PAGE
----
The scallops were followed by succulent Foie gras with jabugo ham, haricot beans and sauternes sauce a really tasty Roasted John Dory fillet with celeriac and horseradish, foie gras boudin – really stunning! Next it was the turn of the delicious Blanquette of veal with roast veal sweetbread, pommes purée and braised onion. The veal was accompanied by a little bowl of mash with a biscuity thing on top and some sort of exotic sauce come gravy, possible the braised onion, it starts to get a little hazy here! However, the pork plate was when we started to become totally undone, it was not a huge portion it was a perfectly proportioned porcine tasting plate of Braised pig's head, trotter and a long, thin pig's ear in breadcrumbs or two and a turnip confit. E suspected that the breaded pig's ear were actually the deeply detested by Jamie 'turkey twizzlers', but they tasted better than that! By now the waiter's verbose explanations had morphed into French sweet nothings and I couldn't actually discern more than the odd word - pig's ear... confit... turnip.
We wisely decided against the cheese course, there were two desserts on their way and it was touch and go whether we would make it. Though this was a first for me. The substituted Poached prunes with vanilla tapioca, prune and armagnac ice-cream were delectable and we could see the end in sight. The final course was a really refreshing Ravioli of mango with mango rice, mango delice and lime syrup.
Though the meal wasn’t entirely over, with a flourish the petit fours arrived. When you see ‘petit’ on a menu, you think ‘oh that will be small’, and the ‘fours’ well, that that actually means 'oven' not that there will be four – but four seems a good number after this meal. Actually I would have struggled with one, but I can admire the other three from a distance. But what we actually got was a carpet of little sweet delights, mousses, chocolates, sorbets, candies fruity things, toffee bits and lollipops. I am so hoping that this display is to celebrate the marvellous skill of the pastry chef, as I certainly couldn’t do it justice; the merest spoon tip of a lovely crème brulee and a small square of chocolate loveliness was all I could attempt. It looked amazing but was rather wasted on us. Of course, I will never eat again after this meal!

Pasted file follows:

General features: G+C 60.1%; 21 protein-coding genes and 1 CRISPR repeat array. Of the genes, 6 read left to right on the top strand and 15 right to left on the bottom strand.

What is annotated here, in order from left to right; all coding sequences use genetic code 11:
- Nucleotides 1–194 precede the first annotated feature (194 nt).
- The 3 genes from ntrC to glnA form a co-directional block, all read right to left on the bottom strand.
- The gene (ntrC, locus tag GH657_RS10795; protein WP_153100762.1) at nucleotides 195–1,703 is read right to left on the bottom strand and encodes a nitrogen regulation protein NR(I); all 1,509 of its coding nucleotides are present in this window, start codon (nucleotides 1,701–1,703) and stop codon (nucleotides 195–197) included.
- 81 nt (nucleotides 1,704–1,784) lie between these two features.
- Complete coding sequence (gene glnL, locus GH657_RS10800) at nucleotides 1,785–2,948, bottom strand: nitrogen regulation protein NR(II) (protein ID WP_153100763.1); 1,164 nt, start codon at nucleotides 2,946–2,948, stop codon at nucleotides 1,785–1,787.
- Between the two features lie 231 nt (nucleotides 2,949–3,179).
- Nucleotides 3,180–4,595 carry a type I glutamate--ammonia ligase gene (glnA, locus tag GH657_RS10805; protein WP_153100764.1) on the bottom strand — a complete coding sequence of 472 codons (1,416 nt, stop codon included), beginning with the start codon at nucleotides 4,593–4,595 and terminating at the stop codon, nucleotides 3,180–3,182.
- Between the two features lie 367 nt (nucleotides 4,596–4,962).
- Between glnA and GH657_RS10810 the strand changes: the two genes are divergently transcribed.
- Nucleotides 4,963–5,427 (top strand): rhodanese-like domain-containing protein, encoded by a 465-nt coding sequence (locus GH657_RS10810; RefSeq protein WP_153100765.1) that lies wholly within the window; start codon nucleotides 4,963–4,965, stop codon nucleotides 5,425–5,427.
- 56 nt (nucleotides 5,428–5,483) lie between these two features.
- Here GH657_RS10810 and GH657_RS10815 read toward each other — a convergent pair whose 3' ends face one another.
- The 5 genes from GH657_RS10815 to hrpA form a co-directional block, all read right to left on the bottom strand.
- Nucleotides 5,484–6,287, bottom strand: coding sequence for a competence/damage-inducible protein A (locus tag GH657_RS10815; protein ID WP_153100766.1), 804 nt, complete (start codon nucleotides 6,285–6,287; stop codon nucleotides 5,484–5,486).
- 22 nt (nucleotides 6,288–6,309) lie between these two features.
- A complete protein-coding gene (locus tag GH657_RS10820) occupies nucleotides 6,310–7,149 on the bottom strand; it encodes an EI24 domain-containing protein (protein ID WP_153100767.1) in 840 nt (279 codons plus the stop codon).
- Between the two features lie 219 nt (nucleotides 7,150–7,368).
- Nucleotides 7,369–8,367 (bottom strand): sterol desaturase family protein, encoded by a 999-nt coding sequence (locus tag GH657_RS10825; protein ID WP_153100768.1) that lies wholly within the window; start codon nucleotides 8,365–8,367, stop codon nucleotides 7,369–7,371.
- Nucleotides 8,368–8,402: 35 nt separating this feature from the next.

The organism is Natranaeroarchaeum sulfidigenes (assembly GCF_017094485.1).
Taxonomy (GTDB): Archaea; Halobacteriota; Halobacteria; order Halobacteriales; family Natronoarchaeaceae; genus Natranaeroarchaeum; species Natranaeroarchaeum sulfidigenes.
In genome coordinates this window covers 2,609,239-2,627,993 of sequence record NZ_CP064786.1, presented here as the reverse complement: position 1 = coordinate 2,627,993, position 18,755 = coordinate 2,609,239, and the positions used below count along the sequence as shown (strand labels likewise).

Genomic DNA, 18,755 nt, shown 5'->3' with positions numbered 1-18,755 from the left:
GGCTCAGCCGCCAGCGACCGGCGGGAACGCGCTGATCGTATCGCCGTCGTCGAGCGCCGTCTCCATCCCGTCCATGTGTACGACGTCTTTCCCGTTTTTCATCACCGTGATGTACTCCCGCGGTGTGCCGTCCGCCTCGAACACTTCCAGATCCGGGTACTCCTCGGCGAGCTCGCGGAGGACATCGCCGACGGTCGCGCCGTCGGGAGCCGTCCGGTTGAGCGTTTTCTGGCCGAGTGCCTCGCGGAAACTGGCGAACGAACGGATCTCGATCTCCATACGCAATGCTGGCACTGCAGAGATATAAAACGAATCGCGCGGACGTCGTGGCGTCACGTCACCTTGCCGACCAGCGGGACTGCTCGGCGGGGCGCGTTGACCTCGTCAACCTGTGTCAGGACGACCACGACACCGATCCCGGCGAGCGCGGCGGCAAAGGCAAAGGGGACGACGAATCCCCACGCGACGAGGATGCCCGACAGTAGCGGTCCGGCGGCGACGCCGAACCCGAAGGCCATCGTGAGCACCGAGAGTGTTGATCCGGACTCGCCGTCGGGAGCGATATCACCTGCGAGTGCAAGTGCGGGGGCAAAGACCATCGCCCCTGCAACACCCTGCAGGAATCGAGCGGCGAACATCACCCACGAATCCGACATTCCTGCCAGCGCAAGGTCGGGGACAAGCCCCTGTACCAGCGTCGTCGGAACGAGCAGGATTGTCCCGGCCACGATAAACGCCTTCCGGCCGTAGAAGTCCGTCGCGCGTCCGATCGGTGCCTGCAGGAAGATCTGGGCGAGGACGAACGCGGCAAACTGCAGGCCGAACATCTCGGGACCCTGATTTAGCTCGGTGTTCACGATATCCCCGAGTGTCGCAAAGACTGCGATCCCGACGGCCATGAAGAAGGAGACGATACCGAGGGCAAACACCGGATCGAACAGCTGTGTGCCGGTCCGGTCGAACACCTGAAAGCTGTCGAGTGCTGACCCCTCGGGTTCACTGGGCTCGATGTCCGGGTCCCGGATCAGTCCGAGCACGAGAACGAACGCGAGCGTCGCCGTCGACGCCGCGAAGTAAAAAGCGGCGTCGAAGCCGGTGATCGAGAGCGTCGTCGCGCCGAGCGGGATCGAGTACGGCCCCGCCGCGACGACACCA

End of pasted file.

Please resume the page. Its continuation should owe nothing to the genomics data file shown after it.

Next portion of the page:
Regrettably after stunning sensation after sensation a sensory overload alarm went off in my brain and the part that had been squirreling away the memory of each component of each course was flooded with cool rushing water which swept away all the details. Fortunately after some sleep and a promise to myself that I'd never eat again (swiftly broken by a proffered sausage sandwich the next day) little highlights of the meal have returned. Luckily I have a copy of the tasting menu which helped fill in some of the gaps as this review would be been even more incoherent. This was a truly fabulous meal, with wonderful company who (almost) appreciates food as much as me and was thankfully also over faced by the abundance (I’m not just being a lightweight then!). There was nothing I could fault about the service or the food, each little morsel was sensational with no jarring combinations and ne'er a tomato in sight (it can be done!) but I just wish that it all had been slightly simpler and that my palate hadn't overheated due to over exertion. Tom Aiken thoroughly deserves three silver forks - and of course, spoons! And if you think I've been harsh it's only because I wish I could have eaten everything and I could describe every dish in detail. Tom is on the highest podium when lined up with other recent three fork experiences. Bernardin was fabulous but there were a lot of sauces and I started to crave something beyond fish, I needed meat; Juniper possibly went a little off piste with incongruous flavour combinations, Tom's were excessive but sublimely coherent and Smith's of Smithfield served the most perfect meat but can't compete with Tom's artistry and flavour combinations. Tom you are top of the leader board and in your honour I will add a new category - diamond encrusted fork - which is awarded to the restaurant that served me my most magnificent meal of the moment. Thank you, it was worth waiting for and my taste buds salute you!